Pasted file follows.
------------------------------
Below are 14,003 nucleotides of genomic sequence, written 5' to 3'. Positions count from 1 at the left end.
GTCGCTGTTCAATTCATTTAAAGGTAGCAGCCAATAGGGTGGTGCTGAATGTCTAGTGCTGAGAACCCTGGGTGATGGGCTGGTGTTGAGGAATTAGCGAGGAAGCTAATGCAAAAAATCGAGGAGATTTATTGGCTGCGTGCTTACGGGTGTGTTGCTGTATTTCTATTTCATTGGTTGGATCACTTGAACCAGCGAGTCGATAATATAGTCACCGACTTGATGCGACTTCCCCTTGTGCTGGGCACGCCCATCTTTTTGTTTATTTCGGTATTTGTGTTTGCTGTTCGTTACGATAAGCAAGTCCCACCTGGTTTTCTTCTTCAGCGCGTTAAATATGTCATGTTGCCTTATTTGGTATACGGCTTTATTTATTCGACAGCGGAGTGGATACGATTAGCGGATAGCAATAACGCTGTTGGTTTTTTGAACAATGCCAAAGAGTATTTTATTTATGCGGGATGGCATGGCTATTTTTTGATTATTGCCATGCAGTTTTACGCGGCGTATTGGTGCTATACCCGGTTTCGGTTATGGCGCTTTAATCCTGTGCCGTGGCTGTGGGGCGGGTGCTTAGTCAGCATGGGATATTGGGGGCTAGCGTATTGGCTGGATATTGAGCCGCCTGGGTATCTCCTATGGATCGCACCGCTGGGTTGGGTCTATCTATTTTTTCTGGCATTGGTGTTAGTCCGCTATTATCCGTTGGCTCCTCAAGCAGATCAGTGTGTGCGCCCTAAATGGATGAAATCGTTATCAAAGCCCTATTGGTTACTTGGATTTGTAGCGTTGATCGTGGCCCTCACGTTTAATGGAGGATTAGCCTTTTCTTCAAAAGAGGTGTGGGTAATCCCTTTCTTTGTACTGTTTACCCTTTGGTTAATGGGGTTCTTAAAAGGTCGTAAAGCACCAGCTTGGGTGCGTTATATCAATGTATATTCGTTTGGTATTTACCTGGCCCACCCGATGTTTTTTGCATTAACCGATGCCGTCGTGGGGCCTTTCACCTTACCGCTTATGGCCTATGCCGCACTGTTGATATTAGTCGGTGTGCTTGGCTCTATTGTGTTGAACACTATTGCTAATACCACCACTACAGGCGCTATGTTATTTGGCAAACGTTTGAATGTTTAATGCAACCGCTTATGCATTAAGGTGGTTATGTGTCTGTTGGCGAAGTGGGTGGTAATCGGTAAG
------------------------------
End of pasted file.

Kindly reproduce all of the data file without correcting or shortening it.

Below are 14,003 nucleotides of genomic sequence, written 5' to 3'. Positions count from 1 at the left end.
GTCGCTGTTCAATTCATTTAAAGGTAGCAGCCAATAGGGTGGTGCTGAATGTCTAGTGCTGAGAACCCTGGGTGATGGGCTGGTGTTGAGGAATTAGCGAGGAAGCTAATGCAAAAAATCGAGGAGATTTATTGGCTGCGTGCTTACGGGTGTGTTGCTGTATTTCTATTTCATTGGTTGGATCACTTGAACCAGCGAGTCGATAATATAGTCACCGACTTGATGCGACTTCCCCTTGTGCTGGGCACGCCCATCTTTTTGTTTATTTCGGTATTTGTGTTTGCTGTTCGTTACGATAAGCAAGTCCCACCTGGTTTTCTTCTTCAGCGCGTTAAATATGTCATGTTGCCTTATTTGGTATACGGCTTTATTTATTCGACAGCGGAGTGGATACGATTAGCGGATAGCAATAACGCTGTTGGTTTTTTGAACAATGCCAAAGAGTATTTTATTTATGCGGGATGGCATGGCTATTTTTTGATTATTGCCATGCAGTTTTACGCGGCGTATTGGTGCTATACCCGGTTTCGGTTATGGCGCTTTAATCCTGTGCCGTGGCTGTGGGGCGGGTGCTTAGTCAGCATGGGATATTGGGGGCTAGCGTATTGGCTGGATATTGAGCCGCCTGGGTATCTCCTATGGATCGCACCGCTGGGTTGGGTCTATCTATTTTTTCTGGCATTGGTGTTAGTCCGCTATTATCCGTTGGCTCCTCAAGCAGATCAGTGTGTGCGCCCTAAATGGATGAAATCGTTATCAAAGCCCTATTGGTTACTTGGATTTGTAGCGTTGATCGTGGCCCTCACGTTTAATGGAGGATTAGCCTTTTCTTCAAAAGAGGTGTGGGTAATCCCTTTCTTTGTACTGTTTACCCTTTGGTTAATGGGGTTCTTAAAAGGTCGTAAAGCACCAGCTTGGGTGCGTTATATCAATGTATATTCGTTTGGTATTTACCTGGCCCACCCGATGTTTTTTGCATTAACCGATGCCGTCGTGGGGCCTTTCACCTTACCGCTTATGGCCTATGCCGCACTGTTGATATTAGTCGGTGTGCTTGGCTCTATTGTGTTGAACACTATTGCTAATACCACCACTACAGGCGCTATGTTATTTGGCAAACGTTTGAATGTTTAATGCAACCGCTTATGCATTAAGGTGGTTATGTGTCTGTTGGCGAAGTGGGTGGTAATCGGTAAG